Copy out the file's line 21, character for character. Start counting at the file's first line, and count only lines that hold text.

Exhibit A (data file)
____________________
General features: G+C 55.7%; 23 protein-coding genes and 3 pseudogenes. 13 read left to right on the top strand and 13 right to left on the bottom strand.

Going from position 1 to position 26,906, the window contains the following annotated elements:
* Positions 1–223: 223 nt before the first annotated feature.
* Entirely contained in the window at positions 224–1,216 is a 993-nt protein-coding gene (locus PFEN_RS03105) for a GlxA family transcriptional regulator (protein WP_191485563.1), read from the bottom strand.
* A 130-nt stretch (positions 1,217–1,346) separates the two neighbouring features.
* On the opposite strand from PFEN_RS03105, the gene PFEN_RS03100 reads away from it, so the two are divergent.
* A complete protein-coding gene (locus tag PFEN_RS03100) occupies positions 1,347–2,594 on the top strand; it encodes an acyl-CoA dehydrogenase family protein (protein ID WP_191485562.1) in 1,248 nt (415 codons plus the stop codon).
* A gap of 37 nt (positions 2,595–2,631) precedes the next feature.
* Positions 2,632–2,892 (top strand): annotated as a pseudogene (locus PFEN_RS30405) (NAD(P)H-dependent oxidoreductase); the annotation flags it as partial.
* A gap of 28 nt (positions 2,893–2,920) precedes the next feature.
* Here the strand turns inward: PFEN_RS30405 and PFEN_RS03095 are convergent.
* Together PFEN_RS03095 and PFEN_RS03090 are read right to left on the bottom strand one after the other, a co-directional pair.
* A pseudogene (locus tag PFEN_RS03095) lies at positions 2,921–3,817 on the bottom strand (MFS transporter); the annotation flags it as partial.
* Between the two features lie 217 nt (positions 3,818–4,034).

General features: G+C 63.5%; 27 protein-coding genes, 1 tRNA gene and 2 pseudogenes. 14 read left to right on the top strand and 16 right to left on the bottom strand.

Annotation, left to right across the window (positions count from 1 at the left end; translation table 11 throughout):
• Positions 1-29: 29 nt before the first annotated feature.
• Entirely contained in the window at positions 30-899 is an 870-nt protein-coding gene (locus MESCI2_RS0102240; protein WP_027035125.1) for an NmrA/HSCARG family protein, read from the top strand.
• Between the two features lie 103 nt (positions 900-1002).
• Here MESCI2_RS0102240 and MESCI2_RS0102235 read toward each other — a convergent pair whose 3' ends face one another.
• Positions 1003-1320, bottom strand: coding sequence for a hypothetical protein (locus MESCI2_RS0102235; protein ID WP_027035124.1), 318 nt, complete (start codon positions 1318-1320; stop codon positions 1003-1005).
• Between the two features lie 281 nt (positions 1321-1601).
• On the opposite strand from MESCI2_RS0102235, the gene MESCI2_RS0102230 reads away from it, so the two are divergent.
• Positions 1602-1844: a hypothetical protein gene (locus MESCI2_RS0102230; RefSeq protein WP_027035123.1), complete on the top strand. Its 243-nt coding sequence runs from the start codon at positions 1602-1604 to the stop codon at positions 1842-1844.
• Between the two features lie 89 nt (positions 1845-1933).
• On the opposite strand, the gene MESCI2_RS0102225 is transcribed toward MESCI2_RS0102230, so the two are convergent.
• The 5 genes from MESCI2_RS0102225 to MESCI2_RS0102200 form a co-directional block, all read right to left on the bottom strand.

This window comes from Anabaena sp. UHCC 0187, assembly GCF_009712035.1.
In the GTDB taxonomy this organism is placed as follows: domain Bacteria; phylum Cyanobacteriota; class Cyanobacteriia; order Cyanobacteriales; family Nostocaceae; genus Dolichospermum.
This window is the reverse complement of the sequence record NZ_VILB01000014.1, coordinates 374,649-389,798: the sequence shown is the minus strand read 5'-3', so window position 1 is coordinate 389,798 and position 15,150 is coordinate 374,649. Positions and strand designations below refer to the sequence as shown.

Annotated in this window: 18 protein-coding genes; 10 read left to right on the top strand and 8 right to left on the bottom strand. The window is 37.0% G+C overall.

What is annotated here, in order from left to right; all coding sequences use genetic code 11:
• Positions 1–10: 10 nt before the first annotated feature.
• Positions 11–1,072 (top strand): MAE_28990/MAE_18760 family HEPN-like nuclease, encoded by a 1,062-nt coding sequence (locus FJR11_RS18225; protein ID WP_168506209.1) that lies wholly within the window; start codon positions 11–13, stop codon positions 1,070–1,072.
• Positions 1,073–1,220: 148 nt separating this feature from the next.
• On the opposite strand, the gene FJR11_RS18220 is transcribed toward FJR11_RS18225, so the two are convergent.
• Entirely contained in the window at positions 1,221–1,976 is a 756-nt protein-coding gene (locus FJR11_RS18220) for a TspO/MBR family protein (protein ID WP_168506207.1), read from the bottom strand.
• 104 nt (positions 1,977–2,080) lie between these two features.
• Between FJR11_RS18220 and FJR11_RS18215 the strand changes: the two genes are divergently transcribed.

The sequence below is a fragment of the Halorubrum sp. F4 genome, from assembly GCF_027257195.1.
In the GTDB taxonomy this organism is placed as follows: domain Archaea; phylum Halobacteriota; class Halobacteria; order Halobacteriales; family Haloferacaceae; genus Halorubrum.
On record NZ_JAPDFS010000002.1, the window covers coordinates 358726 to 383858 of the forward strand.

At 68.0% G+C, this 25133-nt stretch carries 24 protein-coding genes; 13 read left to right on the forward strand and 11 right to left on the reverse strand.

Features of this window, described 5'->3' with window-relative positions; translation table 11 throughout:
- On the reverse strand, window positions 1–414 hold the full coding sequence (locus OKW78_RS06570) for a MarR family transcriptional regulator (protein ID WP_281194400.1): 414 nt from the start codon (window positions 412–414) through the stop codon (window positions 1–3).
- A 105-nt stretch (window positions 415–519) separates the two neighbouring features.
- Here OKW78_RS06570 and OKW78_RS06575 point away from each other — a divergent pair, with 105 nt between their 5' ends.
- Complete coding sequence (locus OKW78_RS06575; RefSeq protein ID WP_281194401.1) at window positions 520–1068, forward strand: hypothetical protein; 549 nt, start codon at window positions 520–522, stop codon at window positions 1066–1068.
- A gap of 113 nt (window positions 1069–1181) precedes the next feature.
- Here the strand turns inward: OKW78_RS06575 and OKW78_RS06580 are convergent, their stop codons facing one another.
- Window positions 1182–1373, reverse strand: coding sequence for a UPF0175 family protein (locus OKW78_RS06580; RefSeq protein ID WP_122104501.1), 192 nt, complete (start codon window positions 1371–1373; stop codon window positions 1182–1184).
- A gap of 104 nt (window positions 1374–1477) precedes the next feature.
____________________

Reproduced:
• Positions 1003-1320, bottom strand: coding sequence for a hypothetical protein (locus MESCI2_RS0102235; protein ID WP_027035124.1), 318 nt, complete (start codon positions 1318-1320; stop codon positions 1003-1005).